Saturday, 24 November 2018

4 Star Review for Bombay Heights from Pink Heart Society

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Reviews are a lifeline for authors. It's validation for the hours, days, weeks and months an author spends writing a book. They also help an author to figure what readers like or don't like about the book. Sure, there will always be those who just hate your book and won't tell you what about it they hated so much! Believe me, there can be nothing more soul-crushing than that. But you learn to ignore them as far as possible. And then there are those reviewers who tell you why they enjoyed your book! That's a review to die for!

Recently, I got one such review. Thank you, from the bottom of my heart, Sue, for your 4 Pink Hearts for Bombay Heights! It's just what I needed to give my sagging motivation a mighty boost!

Review: 

It’s hard to pinpoint exactly what I found so charming about Adite Banerjie’s Mumbai-based romance Bombay Heights. The plot seems entirely predictable; Sanjana, the heroine is conventionally independent and strong-minded, yet melts like a chocolate teacup at the brush of a fingertip from Ash, the male love interest, who oozes sexuality with a hint of little boy lost. Honestly, he’s the sort of bloke – so attractive between the pages, and doesn’t he know it! – any sensible woman would want to slap if they met in real life. Sanjana, of course, is much more tolerant – she doesn’t actually smack him – but she does make it clear she’s no pushover. Inevitably, they become friends and eventually something more…

And, it’s the slightly unexpected way their relationship develops and the changing dynamics within Sanjana’s close-knit family, that makes Bombay Heights an above average romance: because it’s not just a love story but also a window into an India – modern, professional, forward-looking – that challenges western stereotypes of an over-crowded, poverty-stricken, male-centric country.

This new India is epitomised by Sanjana’s father, who, initially wanted Meghna, his middle daughter, to return to her abusive husband, because of his worry ‘about what people would say if her marriage broke up’. But, by the end of the novel he apologises. ‘I should never have insisted you return.’ Instead, he says, he must step back and let his daughters learn from their own mistakes. While Banerjie’s writing was sometimes a little over-lyrical for my taste, I doubt this would be a problem for most readers. A lovely book: an entertaining and thought-provoking read.

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If you have read my book, please don't forget to leave a review on Amazon and/or Goodreads. It really does help!

Thursday, 22 November 2018

Vijay - The Eternal Winner

By Jaideep Sen



Vijay Khanna – Zanjeer
Vijay Verma – Deewar
Vijay Kumar – Trishul and Shakti
 
The name has been permanently embedded in the mind of the Indian cinegoer by writer Salim Khan Saab. The character of Vijay, symbolising victory, came into being in Zanjeer. Salim Khan Saab created Vijay before his historic collaboration with Javed Akhtar Saab. And, what a victory march it was for the terrific trio of Salim Saab-Javed Saab and Mr. Amitabh Bachchan who played the character to such perfection from Zanjeer to Shakti.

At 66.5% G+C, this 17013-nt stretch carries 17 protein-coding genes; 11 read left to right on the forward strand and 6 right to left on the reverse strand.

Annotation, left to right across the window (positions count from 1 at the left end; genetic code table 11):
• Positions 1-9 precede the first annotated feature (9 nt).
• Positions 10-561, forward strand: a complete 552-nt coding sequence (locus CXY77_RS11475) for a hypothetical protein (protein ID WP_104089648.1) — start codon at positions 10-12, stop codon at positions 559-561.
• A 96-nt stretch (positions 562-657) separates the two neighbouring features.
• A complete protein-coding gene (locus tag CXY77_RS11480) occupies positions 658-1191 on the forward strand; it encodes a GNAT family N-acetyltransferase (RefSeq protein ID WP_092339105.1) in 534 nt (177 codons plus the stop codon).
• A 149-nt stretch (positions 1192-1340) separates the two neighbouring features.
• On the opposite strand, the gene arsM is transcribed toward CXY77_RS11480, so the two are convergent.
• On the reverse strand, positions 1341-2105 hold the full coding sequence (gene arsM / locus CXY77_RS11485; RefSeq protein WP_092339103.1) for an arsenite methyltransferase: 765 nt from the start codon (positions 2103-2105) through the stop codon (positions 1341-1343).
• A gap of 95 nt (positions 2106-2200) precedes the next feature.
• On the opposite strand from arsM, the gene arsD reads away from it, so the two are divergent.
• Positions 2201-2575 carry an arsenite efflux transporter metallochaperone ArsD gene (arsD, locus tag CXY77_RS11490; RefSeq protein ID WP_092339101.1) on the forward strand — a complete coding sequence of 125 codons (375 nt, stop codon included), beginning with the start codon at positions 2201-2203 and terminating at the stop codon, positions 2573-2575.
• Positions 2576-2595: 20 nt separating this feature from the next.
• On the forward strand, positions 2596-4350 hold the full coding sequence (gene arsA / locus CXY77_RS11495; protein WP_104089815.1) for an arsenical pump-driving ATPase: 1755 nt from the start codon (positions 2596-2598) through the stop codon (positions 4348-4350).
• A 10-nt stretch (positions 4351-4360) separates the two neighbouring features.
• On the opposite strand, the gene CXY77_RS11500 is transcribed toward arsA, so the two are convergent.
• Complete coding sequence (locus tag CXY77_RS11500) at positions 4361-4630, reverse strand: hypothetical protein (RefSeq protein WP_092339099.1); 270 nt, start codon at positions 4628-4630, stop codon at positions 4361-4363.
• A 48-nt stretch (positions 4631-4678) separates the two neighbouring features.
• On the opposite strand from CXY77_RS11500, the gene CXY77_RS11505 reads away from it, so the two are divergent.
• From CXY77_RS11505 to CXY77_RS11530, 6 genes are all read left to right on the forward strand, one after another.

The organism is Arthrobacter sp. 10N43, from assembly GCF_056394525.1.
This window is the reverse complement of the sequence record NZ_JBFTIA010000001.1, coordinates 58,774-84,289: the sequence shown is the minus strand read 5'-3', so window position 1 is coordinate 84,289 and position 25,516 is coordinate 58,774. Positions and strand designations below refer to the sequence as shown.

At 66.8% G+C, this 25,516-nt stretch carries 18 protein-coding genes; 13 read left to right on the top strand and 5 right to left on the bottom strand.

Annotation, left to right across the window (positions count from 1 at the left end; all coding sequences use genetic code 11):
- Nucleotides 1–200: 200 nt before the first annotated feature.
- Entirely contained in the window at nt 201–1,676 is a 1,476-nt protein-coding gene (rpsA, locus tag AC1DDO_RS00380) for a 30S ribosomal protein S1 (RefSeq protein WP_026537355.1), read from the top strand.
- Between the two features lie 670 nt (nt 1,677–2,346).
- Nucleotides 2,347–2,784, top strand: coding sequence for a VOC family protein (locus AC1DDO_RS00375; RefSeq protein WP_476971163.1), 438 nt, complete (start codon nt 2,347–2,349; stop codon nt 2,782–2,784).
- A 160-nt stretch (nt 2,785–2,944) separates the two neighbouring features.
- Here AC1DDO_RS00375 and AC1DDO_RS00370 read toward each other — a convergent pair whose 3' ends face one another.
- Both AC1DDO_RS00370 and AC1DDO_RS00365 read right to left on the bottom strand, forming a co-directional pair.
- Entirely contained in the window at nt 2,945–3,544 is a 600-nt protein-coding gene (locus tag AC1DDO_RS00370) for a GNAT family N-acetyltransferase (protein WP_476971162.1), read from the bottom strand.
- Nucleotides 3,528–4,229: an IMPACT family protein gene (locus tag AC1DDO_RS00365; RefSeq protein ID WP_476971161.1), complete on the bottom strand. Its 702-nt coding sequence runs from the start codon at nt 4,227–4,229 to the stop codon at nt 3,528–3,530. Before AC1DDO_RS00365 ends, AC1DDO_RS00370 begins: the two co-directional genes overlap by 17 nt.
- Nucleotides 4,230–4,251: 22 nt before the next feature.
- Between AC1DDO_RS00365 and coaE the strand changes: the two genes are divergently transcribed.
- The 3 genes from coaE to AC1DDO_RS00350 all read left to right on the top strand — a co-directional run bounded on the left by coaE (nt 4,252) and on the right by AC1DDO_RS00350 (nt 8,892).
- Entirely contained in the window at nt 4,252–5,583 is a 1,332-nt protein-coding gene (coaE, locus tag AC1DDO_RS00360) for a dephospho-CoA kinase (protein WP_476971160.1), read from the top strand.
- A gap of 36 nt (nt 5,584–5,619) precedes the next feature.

The Terrific Trio: Salim Khan, Amitabh Bachchan, Javed Akhtar
The name was coined for a reason: the socio-political climate in the country was quite volatile at the time. The common man was looking for an uprising in the form of a fearless rebel who could take on injustice head on and break its jaw with the fist of revolt. By giving centrestage to the common man in the triumph of good over evil, there could have been no better name to baptise this rebel with a cause. 

During my recent meeting with Salim Saab, he had mentioned that it’s always your own personality that is reflected in your work. And I have no doubt that the ‘rebels’ within Salim Saab and Javed Saab emerged and revolted against the disrespect meted out to writers. They made sure they got their pound of flesh in terms of respect as well as remuneration.

One common thread that ran through the most remarkable Vijays created by them in Deewar and Trishul was the characters’ attachment to their Mother. It seemed that metaphorically the umbilical chord still existed between the adult Vijay and his Mother. The emotional depth of this relationship is evident in this dialogue in Trishul:  “Jisne pacchis baras apni maa ko har din thoda thoda marte hue dekha ho woh maut se kya darega?”. The sheer power of that dialogue still gives one goosebumps and will forever remain the benchmark for setting up a daredevil Hero who bears emotional scars. 

Amitabh Bachchan as Vijay Kumar (right) in Shakti
In Shakti, you have Vijay’s conflict with his righteous police officer Father. The relationship is fraught with misunderstanding and emotional conflict which leads Vijay astray into the world of crime. When Father-Son come face to face and the Father tries to explain to Vijay that he’s taking the wrong path, you have Vijay spouting these loaded lines: “Aur aaj bhi aapki baton se ek police officer ke lehje ki boo aa rahi hain”.